> like what happens to people eating potato chips and pop corns.
>
> Canned foods usually provide suffcient water for their desert designed
> bodies (where cats don't drink much water, but get it from their prey).
> Kibble will absorb their body water, leaving them dehydrated. Given
> their evolutionary instinct, most cats will simply not drink enough
> water to compensate for this dehydration.
>
> Some tout the supposed dental benefis of kibble. Personally, I find
> brushing is a much better way of cleaning my own teeth than chewing
> candy or pretzels, so I learned to brush my cat's teeth too. It's hard
> enough to find food that meets all caloric and nutritional needs, why
> require it to function as toothbrush too? :)
>
> In the spirit of research, here are a few references:
>
> <http://www.catinfo.org/index.htm>
>
> <http://www.maxshouse.com/feline_nutrition.htm#Dry_Food_vs_Canned_Food._
> _Which_is_reall>
>
> <http://cats.about.com/cs/catfood/a/canned_food.htm>
>
> <http://www.littlebigcat.com/index.php?action=library&act=show&item=whyc
> atsneedcannedfood>
>
> <http://www.vetcentric.com/magazine/magazineArticle.cfm?ARTICLEID=1430>
>
> However, even if you are convinced by this material, you should never
> switch your cat's diet, or frankly anything about their life, abruptly.
> Any change should be as gradual as possible.
>
> Best regards.

Interesting reading.
However, given the choice between kibble and raw meat, most of my cats
choose kibble - though I have a few cats who would kill for raw meat.
Canned food is not liked by most of my cats - having the choice between
raw meat and canned food, raw meat wins every time. Kibble is always
accepted though.
Camilla

Camilla Baird
July 3rd 06, 10:51 AM
Rhonda wrote:
> Camilla Baird wrote:
>> In Denmark (where I am), good quality kibble is considered the best
>> basic food. Canned food and raw meat are treats. Most kibble contains
>> more fibres than most canned food - fibres keep the cat from feeling
>> hungry.
>
> I think the main problem is the carbs in dry food that are not part of
> their natural diet.
>
> I don't know about with cats, but carbs make me more hungry! Protein is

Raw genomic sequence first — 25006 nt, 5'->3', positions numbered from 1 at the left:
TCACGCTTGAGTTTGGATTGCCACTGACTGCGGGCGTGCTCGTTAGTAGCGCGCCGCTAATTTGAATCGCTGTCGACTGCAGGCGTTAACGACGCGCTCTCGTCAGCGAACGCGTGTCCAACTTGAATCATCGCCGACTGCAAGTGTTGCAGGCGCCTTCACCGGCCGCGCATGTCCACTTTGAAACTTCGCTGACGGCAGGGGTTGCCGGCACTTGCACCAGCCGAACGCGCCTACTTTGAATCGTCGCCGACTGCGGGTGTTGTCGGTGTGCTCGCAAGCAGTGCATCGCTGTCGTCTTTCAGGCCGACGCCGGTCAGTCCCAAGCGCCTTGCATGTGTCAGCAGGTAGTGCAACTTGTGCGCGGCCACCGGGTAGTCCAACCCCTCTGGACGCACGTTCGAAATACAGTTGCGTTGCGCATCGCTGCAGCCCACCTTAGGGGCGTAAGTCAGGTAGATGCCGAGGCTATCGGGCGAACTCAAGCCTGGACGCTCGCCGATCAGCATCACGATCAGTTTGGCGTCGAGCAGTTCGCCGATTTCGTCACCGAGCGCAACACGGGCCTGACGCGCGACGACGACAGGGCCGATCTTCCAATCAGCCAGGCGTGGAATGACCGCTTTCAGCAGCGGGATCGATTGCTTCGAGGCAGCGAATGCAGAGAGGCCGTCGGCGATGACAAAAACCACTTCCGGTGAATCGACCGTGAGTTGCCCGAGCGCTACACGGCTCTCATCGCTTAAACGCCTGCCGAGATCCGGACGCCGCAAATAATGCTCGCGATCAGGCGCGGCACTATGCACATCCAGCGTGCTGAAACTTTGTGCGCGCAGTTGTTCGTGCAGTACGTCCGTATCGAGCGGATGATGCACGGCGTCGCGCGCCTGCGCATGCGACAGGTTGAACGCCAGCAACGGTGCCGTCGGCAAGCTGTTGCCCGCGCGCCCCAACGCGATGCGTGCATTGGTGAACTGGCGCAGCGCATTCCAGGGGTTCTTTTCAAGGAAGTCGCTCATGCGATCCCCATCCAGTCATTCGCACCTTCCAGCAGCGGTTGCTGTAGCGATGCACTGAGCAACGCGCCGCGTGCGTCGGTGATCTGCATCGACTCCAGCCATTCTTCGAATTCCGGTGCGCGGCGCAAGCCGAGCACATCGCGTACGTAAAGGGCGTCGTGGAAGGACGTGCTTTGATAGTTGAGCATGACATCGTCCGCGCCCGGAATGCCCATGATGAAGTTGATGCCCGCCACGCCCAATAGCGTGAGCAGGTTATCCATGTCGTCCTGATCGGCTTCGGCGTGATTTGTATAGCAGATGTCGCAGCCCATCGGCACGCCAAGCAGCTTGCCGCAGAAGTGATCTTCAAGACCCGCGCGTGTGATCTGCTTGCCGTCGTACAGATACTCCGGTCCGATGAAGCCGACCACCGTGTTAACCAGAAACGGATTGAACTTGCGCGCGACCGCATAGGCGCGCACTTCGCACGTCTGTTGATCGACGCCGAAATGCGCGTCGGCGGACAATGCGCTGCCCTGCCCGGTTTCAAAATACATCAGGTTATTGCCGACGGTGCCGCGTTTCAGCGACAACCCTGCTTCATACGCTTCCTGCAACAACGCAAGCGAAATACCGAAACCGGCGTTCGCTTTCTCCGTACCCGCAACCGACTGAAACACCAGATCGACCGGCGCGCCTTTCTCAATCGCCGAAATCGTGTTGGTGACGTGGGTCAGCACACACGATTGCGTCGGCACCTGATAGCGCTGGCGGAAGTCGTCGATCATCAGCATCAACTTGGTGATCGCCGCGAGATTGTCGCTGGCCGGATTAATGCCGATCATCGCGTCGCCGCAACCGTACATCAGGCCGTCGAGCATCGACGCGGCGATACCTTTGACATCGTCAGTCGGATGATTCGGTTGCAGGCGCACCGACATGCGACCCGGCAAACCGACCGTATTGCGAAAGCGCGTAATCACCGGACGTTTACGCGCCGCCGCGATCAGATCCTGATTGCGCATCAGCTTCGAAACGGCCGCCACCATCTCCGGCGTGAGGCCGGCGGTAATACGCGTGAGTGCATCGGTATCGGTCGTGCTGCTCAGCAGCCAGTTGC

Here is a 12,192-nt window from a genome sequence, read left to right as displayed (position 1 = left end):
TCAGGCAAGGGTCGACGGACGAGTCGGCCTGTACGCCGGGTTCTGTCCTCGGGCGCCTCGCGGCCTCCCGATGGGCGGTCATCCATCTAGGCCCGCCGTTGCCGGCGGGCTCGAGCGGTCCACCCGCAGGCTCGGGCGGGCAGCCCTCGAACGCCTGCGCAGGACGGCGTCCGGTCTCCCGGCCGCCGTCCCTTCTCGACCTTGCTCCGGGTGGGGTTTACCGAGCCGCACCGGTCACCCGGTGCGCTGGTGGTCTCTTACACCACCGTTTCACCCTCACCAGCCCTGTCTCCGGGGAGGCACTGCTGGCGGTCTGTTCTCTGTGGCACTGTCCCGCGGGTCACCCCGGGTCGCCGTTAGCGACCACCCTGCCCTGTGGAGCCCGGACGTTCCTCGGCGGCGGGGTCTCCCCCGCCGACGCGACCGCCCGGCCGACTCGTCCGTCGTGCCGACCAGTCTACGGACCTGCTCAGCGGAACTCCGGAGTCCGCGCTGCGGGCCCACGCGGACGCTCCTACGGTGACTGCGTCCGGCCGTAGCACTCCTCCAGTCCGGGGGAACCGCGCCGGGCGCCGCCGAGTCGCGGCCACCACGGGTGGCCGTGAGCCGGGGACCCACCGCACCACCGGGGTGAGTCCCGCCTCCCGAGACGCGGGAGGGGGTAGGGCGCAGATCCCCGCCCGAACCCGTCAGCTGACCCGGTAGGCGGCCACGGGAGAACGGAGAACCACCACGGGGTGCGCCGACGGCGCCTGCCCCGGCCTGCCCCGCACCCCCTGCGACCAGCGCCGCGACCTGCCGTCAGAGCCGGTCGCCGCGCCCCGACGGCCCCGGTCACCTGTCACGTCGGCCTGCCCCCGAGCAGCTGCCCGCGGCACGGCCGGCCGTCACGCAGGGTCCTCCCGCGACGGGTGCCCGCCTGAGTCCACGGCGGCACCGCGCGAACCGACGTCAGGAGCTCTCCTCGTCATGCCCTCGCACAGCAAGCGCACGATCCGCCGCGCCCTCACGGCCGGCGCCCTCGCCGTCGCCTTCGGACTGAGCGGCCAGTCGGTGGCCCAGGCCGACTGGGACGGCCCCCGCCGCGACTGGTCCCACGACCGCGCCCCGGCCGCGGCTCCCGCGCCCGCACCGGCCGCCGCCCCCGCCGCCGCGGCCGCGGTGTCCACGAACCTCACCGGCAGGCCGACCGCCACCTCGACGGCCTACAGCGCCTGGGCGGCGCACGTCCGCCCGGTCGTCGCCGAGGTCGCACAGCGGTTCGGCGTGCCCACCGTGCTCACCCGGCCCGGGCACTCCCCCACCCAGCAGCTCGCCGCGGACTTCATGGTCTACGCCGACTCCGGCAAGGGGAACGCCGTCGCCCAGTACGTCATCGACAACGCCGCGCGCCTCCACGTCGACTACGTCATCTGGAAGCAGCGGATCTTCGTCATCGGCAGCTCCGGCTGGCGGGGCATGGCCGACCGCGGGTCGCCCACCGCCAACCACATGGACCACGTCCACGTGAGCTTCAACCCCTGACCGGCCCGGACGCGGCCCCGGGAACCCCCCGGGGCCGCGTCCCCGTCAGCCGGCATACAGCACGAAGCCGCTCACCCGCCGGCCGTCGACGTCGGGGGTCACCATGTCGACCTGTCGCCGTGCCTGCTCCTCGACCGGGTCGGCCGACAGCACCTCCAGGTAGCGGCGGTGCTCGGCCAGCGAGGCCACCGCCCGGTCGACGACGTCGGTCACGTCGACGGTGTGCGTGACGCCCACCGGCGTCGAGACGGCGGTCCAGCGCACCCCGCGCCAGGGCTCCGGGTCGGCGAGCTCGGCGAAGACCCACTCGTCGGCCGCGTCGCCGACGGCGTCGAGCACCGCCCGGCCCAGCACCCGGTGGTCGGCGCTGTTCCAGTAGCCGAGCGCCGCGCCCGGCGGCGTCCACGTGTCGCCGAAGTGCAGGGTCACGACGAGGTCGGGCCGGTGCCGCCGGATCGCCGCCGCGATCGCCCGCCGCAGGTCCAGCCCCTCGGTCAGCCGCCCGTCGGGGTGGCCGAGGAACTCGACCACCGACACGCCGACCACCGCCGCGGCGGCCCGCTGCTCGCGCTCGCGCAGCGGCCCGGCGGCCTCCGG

> what fills me up.
>
> Rhonda
>


You may be right :-)
All I know is that my cats eat less and are filled longer on kibble than
on canned food. raw meat fills them in a completely different way. ;-)
Camilla

Kiran
July 3rd 06, 12:46 PM
Camilla Baird > wrote:

: Interesting reading.
: However, given the choice between kibble and raw meat, most of my cats
: choose kibble - though I have a few cats who would kill for raw meat.
: Canned food is not liked by most of my cats - having the choice between
: raw meat and canned food, raw meat wins every time. Kibble is always
: accepted though.

Cats are creatures of habit. Whatever they are used to eating, unless
they will resist change, specially sudden change. (Many get addicted to
kibble because they start out in shelters or mills where kibble is what
is served out of convenience.) My cat eats a few kinds of canned and
one kind of kibble but she will probably refuse an abrupt change of
flavor or brand!

If you are convinced by the scientific arguments, you should introduce
some canned into their diet very gradually, eventually shooting for at
least 50% IMHO. Look for good quality chicken or turkey, low carbs, low
phosphorous. Such data is available at

http://www.geocities.com/jmpeerson/canfood.html

Kiran
July 3rd 06, 12:55 PM
Camilla Baird > wrote:

: ...

Just wanted to add that feeding raw diet exclusively requires a
different level of expertise and commitment and most people should not
attempt it. You may get the proteins right, but you are unlikely to get
all other nutrients right in the correct proportion. For most of us,
good commercial canned food is the best bet. However, pay attention to
low carb, low phosphorous, and stick to chicken/turkey. Beef, lamb,
seafood are unnatural for cats and should only be used as occasional
treats. One last thing, more expensive brands, especially "boutique"
kind are not always better, so do read the labels.

Camilla Baird
July 3rd 06, 11:01 PM
: Canned food is not liked by most of my cats - having the choice between

> If you are convinced by the scientific arguments, you should introduce
> some canned into their diet very gradually, eventually shooting for at
> least 50% IMHO. Look for good quality chicken or turkey, low carbs, low
> phosphorous. Such data is available at
>
> http://www.geocities.com/jmpeerson/canfood.html


I could be convinced by these arguments, but cats can't ;-) They will
eat some raw meat as a supplement to their kibble. They will eat the
cheapest canned food. The good quality canned food is snubbed. ;-)
Camilla